Maybe something other than maternal tryptophan could explain why breastfed babies were different. For example, breastfed babies might have gotten more skin-to-skin contact, which lowered their stress levels and made it easier to sleep. Or maybe the breastfeeding mothers in this study were more likely to expose their babies to natural lighting patterns, which would have helped their babies adjust to the 24-hour day.
So I’m interested in a study conducted by Sara Aparicio and colleagues (Aparicio et al 2007). These researchers tested the effects of dietary tryptophan by performing a double-blind experiment on formula-fed babies (Aparicio et al 2007).
There were three conditions:
Test condition: Babies got standard formula during the day and tryptophan-enriched formula at night.
Control condition 1: Babies got standard formula, day and night.
Control condition 2: Babies got tryptophan-enriched formula during the day (6am to 6pm) and regular formula at night (6pm to 6am).
After a week on the “night-time tryptophan” regimen, babies in the test condition showed improvements in their sleep patterns. Babies in the control groups did not.
So it seems that higher tryptophan concentrations--which are typical of night-time breast milk--may indeed help young babies sleep better.
Other sleepy ingredients
Melatonin and tryptophan aren't the only sleep-associated substances in breast milk. Cristina Sanchez and her colleagues note that several nucleotides—like 5’UMP, 5’AMP, and 5’GMP—either induce sleepiness or help regulate circadian rhythms (Sanchez et al 2009).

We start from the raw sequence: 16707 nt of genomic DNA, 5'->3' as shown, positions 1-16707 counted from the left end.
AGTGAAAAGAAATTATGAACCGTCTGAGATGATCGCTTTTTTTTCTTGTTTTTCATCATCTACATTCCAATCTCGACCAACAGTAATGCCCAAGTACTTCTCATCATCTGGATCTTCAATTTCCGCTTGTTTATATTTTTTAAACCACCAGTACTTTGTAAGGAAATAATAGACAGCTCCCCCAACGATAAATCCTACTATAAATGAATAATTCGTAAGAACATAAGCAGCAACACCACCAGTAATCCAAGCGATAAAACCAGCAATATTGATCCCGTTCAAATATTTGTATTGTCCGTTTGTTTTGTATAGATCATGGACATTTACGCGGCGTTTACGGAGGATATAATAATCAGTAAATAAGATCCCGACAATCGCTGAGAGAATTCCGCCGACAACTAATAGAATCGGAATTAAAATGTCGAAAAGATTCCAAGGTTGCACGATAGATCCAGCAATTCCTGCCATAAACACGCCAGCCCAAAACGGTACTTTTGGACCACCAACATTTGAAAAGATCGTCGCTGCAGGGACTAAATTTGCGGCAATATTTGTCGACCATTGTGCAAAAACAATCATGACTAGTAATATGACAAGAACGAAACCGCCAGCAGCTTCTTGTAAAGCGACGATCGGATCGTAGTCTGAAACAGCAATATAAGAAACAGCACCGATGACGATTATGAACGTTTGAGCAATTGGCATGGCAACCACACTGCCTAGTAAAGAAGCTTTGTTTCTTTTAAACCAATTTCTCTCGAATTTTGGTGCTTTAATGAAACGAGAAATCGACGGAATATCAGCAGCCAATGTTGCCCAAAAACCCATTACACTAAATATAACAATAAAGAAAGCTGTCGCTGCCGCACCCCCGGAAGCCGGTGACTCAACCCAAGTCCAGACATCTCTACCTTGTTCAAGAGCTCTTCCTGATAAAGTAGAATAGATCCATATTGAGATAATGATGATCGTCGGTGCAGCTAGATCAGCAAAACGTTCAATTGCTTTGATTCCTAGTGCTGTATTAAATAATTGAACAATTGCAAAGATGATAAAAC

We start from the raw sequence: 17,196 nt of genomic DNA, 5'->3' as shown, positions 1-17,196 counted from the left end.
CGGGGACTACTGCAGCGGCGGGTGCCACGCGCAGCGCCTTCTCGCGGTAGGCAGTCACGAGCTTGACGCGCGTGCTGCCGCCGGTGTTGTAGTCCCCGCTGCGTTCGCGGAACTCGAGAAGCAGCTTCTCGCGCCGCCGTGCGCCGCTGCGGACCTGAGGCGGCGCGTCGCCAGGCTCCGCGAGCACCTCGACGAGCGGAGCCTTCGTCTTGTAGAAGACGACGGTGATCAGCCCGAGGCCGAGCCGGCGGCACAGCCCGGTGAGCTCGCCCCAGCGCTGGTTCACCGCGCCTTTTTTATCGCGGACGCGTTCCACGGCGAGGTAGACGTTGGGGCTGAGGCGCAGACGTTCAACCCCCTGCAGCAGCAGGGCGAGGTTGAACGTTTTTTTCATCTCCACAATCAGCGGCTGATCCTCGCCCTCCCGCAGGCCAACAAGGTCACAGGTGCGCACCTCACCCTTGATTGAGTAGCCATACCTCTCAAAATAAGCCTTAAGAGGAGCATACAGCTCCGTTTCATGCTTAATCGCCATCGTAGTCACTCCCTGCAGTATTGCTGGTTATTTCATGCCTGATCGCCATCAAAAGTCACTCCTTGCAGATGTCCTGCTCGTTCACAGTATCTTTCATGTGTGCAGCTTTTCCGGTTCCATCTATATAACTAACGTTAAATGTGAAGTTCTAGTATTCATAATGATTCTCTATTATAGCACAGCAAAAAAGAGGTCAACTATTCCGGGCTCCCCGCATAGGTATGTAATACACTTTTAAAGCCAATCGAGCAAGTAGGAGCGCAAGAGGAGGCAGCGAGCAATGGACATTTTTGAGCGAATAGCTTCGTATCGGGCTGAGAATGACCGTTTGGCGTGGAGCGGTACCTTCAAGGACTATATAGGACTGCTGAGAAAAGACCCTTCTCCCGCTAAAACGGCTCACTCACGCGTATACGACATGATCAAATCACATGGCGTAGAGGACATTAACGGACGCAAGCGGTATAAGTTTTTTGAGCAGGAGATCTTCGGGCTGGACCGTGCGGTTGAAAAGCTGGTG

These nucleotides are present in breast milk. Do their concentrations in breast milk change over a 24-hour period? The researchers asked 30 women to express their breast milk at several different times of day. Then the milk was analyzed.
Nucleotide concentrations in breast milk did indeed change over a 24-hour period.
For example, 5’UMP--which has a calming effect--peaked in the middle of the night.
And 5’AMP, which makes people feel drowsy, was at its highest concentration in breast milk that was expressed in the early night-time.
Can we assume that nucleotides in breast milk might help infants fall asleep—and stay asleep—during the night?
To answer this, we need another experiment like that one conducted on formula-fed babies by Sara Aparicio’s team. Some experiments have been conducted, but they involved food that was fortified with both tryptophan and sleep-friendly nucleotides (Cubero 2006; Cubero et al 2007). As a result, we don’t know what effect the nucleotides might have had on their own.
Does this mean that chronologically "mismatched" milk could make babies too sleepy in the morning -- or too wired at night?